But there is an alternative that isn’t messy.   It is neither judging or tolerating.  Instead it is personal repentance.  Personal repentance is the act of judging yourself.  It is the step of faith that says, “I am the lousy one.  I am the bad parent, the neglectful politician, the lazy pastor, the judgmental gossip.  I am the one in need of a savior who can clean all this junk out of my life.  I am the one who has some things to learn about family values and personal holiness and private piety.  I am the one working on these things because I wish they weren’t there in my life.  And only through the strength of God, I am overcoming them.  My life is the mess and I need the great cleaner.”

The goal of personal repentance is not to somehow keep the judgmental people from judging you or even to judge them back or worse, preemptively judge them.  The goal is to turn your own judging spotlight on yourself before they can.  To go back to the Sermon on the Mount, the goal is to get the plank out of your eye before anybody notices it.  Or at least to acknowledge it before they do, saying, “I have all ready confessed the planks exist in my life and am working on them.”

Whether or not they follow your example is really up to them but at least you found a way through it all.  And that is a lot easier and cleaner than the mess of judging.

 

A Pastor’s Dilemma: When People Are Wrong on the Internet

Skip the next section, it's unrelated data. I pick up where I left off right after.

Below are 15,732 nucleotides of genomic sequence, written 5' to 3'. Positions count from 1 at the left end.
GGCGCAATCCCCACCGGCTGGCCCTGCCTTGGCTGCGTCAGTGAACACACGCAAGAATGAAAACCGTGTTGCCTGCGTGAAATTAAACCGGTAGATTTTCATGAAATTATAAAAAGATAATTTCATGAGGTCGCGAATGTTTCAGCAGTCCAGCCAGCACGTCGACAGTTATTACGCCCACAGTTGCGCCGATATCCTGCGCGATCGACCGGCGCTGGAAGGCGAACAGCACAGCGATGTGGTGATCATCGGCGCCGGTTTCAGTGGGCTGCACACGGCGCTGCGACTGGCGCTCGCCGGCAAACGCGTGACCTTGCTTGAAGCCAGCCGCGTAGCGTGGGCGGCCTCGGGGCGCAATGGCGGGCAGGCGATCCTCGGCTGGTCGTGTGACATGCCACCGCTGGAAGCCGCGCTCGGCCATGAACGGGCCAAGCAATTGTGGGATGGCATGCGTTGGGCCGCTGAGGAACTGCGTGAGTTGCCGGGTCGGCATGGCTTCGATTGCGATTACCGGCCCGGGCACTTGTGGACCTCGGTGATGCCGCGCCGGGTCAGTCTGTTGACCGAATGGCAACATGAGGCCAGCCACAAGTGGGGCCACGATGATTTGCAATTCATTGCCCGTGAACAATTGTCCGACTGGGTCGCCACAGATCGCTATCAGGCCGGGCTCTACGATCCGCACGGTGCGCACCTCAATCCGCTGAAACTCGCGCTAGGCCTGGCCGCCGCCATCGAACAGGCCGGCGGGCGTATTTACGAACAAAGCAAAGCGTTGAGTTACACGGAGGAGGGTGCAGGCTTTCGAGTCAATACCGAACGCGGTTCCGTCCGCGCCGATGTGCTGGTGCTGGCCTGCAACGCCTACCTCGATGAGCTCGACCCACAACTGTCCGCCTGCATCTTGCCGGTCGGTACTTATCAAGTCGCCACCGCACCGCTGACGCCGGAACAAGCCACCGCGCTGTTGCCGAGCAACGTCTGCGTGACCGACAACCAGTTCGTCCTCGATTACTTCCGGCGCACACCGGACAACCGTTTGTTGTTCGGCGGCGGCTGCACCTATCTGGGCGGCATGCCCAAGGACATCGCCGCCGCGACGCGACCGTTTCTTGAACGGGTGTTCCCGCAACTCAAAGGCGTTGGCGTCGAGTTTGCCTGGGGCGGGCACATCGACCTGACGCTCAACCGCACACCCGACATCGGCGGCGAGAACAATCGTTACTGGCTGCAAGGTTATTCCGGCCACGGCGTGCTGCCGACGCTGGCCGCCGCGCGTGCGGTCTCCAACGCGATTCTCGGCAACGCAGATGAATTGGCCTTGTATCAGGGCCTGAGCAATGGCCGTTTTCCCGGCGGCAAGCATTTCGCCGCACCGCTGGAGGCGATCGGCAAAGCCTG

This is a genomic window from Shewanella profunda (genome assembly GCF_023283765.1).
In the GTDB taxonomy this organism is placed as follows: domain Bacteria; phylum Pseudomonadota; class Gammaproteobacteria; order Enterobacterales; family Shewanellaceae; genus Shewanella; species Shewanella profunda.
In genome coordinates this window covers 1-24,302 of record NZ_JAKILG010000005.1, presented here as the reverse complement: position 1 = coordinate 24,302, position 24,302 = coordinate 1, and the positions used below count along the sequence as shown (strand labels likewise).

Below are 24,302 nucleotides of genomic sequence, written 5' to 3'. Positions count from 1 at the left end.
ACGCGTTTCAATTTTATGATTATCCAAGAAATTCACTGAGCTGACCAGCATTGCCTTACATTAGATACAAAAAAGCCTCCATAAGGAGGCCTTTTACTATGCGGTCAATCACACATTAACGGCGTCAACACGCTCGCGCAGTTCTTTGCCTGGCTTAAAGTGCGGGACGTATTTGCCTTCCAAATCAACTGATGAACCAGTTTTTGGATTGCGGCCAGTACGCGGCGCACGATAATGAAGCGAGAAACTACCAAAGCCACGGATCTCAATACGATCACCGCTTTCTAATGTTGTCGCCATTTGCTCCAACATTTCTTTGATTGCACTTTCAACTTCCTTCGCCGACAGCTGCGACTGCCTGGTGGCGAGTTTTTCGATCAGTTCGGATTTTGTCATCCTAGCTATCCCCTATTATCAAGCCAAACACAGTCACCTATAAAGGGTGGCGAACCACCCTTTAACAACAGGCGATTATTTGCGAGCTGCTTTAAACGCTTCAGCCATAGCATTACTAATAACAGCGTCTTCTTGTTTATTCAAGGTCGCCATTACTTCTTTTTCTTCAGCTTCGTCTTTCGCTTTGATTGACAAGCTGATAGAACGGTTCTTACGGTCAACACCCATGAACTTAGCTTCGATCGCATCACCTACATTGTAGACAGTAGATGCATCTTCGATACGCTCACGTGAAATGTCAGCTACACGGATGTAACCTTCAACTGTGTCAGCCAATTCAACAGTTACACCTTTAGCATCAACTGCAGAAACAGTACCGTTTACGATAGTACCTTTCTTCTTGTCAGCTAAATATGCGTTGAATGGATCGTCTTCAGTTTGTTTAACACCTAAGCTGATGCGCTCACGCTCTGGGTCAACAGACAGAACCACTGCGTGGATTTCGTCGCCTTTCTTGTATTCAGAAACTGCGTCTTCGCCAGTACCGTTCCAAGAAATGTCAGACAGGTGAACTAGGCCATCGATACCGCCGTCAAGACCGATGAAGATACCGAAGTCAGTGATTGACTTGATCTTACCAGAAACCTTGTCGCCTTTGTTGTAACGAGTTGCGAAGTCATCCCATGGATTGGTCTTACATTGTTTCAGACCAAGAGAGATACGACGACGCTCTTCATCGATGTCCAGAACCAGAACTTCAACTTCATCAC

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Someone was wrong on the internet this week.

I will let you have a couple moments to calm down from that shocking realization before I tell you who it was.  .  .

It was a wonderful human being with a heart of gold.   They were perusing their feed when they read something they found fascinating.  The title probably made them laugh and they thought they could brighten your day by sharing it.  They were probably in a hurry, having more important things to do than obsess over the facticity of Facebook memes.  So in a moment of weakness they forgot to run the article’s title through Google or Snopes before posting it and now it is out there for everyone to see.

And you judged them!  Or chances are you did.  After all, I did.  I read their dumb meme while thinking to myself, “I don’t see anyway on earth that that could be true.”  Because I apparently have nothing better to do with my time than obsess over the facticity of Facebook memes, I took a minute or two or thirty to read the incredibly lengthy Snopes explanation of why this meme is mostly false.

After that I went back to Facebook, with the copied Snopes URL in hand (or in the cloud) ready to prove my superiority over that kindly but naive person who still has not learned to use the internet.